A Canadian computer science grad is mapping the way the human brain works to technology that will power a search engine for visual images to be launched next summer.
The University of Ottawa said Master’s student Kris Woodbeck was working with the government’s Technology Transfer and Business Enterprise (TTBE) office to secure a patent on his approach, which will form the intellectual property for a startup devoted to image search. Woodbeck won the school’s Innovator of the Year award last week.
Woodbeck said he has already created a prototype of the search engine based on his patent, which apes the way the brain processes visual information and tries to take advantage of currently-available graphics processing capabilities in PCs.
“The brain is very parallel. There’s lots of things going on at once,” he said. “Graphics processors are also very parallel, so it’s a case of almost mapping the brain onto graphics processors, getting them to process visual information more effectively.”
Although the full details of his company’s business plans have not been worked out, Woodbeck said he sees the potential for his patent far beyond just generic object recognition. Besides the publicly-available search engine, there could be opportunities to licence the intellectual property for medical and military markets. Biometrics sectors such as facial recognition may be another possibility, he said.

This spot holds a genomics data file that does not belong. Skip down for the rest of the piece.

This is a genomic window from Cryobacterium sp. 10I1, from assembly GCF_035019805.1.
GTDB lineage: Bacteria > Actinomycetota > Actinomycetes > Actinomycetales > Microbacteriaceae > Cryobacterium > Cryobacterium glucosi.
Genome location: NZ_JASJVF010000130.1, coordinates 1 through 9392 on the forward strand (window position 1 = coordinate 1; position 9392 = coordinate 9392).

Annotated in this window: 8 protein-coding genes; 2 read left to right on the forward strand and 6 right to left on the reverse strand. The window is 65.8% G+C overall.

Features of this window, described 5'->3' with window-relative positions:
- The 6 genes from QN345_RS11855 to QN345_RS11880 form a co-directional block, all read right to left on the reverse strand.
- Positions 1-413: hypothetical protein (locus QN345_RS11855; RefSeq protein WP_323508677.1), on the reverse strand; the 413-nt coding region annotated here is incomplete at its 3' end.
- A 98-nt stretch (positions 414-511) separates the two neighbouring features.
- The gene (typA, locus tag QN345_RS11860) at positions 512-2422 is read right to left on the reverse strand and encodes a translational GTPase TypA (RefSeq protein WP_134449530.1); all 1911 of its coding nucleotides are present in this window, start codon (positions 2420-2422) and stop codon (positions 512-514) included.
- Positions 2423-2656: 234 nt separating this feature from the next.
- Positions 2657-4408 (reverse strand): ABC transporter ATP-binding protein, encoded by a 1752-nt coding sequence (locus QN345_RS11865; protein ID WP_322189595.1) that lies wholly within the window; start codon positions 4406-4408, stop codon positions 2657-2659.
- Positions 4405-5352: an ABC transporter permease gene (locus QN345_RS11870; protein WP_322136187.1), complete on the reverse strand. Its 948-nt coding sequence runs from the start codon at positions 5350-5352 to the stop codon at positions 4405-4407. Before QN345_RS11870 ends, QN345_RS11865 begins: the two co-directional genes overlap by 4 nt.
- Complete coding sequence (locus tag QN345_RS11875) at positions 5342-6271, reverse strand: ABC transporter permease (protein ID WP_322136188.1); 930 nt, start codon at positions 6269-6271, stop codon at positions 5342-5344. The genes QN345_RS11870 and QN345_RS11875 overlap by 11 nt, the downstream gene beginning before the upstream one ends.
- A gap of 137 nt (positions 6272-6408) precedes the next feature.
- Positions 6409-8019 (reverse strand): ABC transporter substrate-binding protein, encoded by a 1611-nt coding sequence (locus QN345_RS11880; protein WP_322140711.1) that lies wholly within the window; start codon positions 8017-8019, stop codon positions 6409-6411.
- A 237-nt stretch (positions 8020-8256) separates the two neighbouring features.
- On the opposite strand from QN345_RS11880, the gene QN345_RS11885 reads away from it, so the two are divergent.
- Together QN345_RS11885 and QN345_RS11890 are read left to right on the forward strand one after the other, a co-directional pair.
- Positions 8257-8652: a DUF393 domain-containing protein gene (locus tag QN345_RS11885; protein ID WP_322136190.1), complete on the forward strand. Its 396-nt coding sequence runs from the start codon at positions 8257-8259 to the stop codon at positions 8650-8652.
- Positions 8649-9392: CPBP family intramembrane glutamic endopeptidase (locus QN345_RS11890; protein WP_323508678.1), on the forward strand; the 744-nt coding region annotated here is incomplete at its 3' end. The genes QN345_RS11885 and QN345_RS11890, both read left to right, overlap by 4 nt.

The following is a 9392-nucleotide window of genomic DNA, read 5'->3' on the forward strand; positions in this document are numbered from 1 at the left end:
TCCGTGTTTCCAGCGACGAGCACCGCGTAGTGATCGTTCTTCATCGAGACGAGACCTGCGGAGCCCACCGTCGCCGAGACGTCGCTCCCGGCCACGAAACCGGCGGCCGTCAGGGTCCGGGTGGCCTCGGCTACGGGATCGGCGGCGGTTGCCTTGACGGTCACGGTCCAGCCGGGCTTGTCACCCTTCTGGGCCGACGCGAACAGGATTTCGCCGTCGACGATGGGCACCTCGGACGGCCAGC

“All the major (search) players don’t really look at visual content,” he argued. “Their results aren’t very good. You’ll see a search engine, for instance, that uses the colour of the picture to classify it. It’s very new field. It’s in its infancy because everyone is using metadata. Nobody’s looking at the content, because it’s so slow to process images.”
Guy Creese, an analyst who specializes in search with Midvale, Utah-based Burton Group, said vendors are struggling to find the right kind of artificial intelligence to extract what’s in an image and create the right kind of metadata.
“In text, you’ve got a lot of metadata compared to images – company names, location, et cetera,” he said. “For images, it might be when you took it, with what camera, with what exposure, that’s about it. Then you’re stuck with a red barn in rolling hills and I might know it was taken in California, but no one else does. How do you surface that metadata so it becomes much more searchable?”
The real problem is that indexing such content becomes manually intensive, Creese said. For a company that sells photos, it might be worth having human beings doing that kind of work, but for most organizations there needs to be a way to automate the processes, he said. Image search will also increasingly dovetail with video search, he added, which may offer more potential for tagging.
Woodbeck said he has been testing his search engine technology on academic data sets that include between 60,000 and 100,000 images, trying to classify them according to certain labels. He said he will be using Web crawlers to start indexing images so that his search engine will have a critical mass of content prepared at the time of launch. The TTBE will be assisting with some of the business development aspects of the startup, he added.